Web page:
Hastings and Prince Edward Counties/Friday, January 22, 2021 – Hastings Prince Edward Public Health (HPEPH) is issuing a cold weather alert to remind residents of Hastings and Prince Edward Counties to take precautions as the winter temperature drops. Cold temperatures can lead to health complications such as wind burn, frostbite and hypothermia.
A cold weather alert is issued when the temperature reaches -15°C without wind chill (WC). If the temperature continues to drop HPEPH will issue the following:
|Cold Weather Alert||Cold Weather Health Warning||Cold Weather Health Emergency|
|Temp: -15°C without WC||Temp: -25°C or lower OR WC: -28°C or colder (Env Canada)||Temp: -35 °C or lower OR WC: -55°C or colder OR Cold Weather Warning issued and contributing factors|
Cold weather can negatively affect health at even mild temperatures. The risk of health impacts goes up as temperatures get colder. While cold weather is a risk for everyone, not everyone is equally at risk. People who are at a higher risk include:
- People experiencing homelessness;
- People living in homes that are poorly insulated (with no heat or power);
- People who work or exercise outside;
- People with certain medical conditions and certain medications*;
- Infants (under 1 year); and
- Seniors (65 years or older).
*Speak with your primary care provider to see how your medical history and/or medications may increase your risk of being in the cold.
The City of Belleville is operating an overnight warming centre for individuals looking to seek shelter from the cold. The shelter is located at 93 Dundas Street East (West Entrance) January 22-23 from 8pm until 8am. COVID-19 screening is in place and masks/physical distancing are required.
Do your best to understand how to identify the health issues that can result from cold weather.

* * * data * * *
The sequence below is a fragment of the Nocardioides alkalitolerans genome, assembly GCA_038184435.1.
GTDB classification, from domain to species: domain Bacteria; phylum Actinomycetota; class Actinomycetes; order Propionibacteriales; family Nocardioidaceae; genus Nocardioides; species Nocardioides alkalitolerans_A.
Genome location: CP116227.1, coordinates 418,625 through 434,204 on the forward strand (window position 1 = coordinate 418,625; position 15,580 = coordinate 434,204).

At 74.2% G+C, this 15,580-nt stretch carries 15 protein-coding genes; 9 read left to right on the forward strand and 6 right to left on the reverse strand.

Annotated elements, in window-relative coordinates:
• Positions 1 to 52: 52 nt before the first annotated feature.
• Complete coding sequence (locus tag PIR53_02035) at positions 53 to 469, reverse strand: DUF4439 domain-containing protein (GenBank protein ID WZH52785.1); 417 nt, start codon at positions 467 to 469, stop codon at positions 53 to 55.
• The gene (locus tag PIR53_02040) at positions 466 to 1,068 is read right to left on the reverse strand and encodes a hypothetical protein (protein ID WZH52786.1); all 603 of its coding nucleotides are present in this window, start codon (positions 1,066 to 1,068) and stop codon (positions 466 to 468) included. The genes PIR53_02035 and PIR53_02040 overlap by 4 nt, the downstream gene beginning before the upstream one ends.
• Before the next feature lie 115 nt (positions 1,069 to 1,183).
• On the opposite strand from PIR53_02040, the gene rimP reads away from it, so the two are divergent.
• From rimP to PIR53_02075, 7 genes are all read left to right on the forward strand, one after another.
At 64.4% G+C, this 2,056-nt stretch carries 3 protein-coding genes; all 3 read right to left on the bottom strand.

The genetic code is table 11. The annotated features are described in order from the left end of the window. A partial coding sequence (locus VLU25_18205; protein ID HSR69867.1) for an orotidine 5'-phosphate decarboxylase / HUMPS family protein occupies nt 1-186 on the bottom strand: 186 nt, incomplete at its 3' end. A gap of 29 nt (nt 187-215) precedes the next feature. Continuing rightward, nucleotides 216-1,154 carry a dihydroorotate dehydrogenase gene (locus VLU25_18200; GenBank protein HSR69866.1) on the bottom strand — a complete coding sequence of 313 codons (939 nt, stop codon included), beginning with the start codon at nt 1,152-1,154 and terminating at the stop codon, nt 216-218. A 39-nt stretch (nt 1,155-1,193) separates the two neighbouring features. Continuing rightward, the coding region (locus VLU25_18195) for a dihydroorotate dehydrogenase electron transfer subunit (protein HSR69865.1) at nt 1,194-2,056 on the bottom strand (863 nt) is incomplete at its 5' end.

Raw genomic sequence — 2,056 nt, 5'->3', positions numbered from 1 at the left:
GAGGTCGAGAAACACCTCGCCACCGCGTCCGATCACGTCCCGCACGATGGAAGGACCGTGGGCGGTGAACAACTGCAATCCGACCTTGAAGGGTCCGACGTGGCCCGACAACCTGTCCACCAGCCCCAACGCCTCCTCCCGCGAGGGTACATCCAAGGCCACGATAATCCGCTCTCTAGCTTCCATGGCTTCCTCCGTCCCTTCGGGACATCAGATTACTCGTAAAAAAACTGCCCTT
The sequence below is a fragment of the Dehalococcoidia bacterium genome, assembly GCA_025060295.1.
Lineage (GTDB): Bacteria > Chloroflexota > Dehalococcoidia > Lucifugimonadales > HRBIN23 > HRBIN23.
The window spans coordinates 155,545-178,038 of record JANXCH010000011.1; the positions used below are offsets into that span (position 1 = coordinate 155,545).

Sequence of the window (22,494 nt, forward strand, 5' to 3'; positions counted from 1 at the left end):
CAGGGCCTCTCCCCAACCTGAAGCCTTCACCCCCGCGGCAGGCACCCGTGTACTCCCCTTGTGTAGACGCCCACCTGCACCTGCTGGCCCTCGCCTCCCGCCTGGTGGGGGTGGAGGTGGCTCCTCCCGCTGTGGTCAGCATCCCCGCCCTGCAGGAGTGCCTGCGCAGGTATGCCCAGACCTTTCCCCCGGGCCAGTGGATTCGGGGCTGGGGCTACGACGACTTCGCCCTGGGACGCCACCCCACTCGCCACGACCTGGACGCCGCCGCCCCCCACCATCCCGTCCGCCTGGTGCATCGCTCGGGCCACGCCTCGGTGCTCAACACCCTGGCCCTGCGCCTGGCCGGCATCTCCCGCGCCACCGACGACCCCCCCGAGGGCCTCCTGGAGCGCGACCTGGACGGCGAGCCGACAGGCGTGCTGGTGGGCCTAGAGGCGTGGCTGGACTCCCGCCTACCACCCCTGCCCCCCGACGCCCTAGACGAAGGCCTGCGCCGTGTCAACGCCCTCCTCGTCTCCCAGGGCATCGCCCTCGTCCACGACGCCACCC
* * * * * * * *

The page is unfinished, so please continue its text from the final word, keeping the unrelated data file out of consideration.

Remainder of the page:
Windburn occurs when the cold wind removes the top layer of oil from the skin causing excessive dryness, redness, soreness and/or itchiness. Windburn can be treated with protective skin care products and lip balm. Do not rub or scratch the skin.
Frostbite occurs during cold weather when blood flow is severely restricted, resulting in poor circulation to the extremities causing numbness, white/greyish skin and/or skin that feels unusually firm or waxy. Frostbite can be treated by warming the body with blankets or body heat, or immersing the body in cool water and slowly increasing the water heat. Do not rub or massage the skin.
Hypothermia occurs when the body temperature drops. There are three stages of hypothermia:
- Stage 1: shivering and numbness, quick shallow breathing, tiredness and possible nausea.
- Stage 2: strong shivering, muscles uncoordinated and movements are slow and laboured. Mild confusion, paleness and blue skin in extremities possible.
- Stage 3: no shivering, trouble thinking, talking and walking, irrational behaviour. Heart may beat fast, but breathing slow. Risk of dying.
Severe cases of hypothermia (Stage 2 and 3) require immediate medical attention. Call 911. For Stage 1 and while waiting for help in Stages 2 and 3: keep warm and dry, keep muscles moving, drink warm sweet liquids, and allow shivering.
Protect yourself from extreme cold with the following tips:
- Whenever possible, wear clothing that will protect you from the cold including warm socks, gloves, hat and scarf;
- Dress in layers with a wind resistant outer layer;
- Keep moving (especially hands and feet) to keep blood flowing and maintain body heat;
- Avoid alcohol before going out in the cold (it can confuse your body into thinking you are not as cold as you are);
- Be up to date on the weather conditions, wind chill alerts and extreme weather warnings;
- Consider wearing sunglasses, lip balm and sunscreen (face mask and goggles to protect from windburn);
- Winterize your home by checking your heating system and sealing all cracks and drafts;
Emily Tubbs, Communications Specialist
Maureen Hyland, Communications Specialist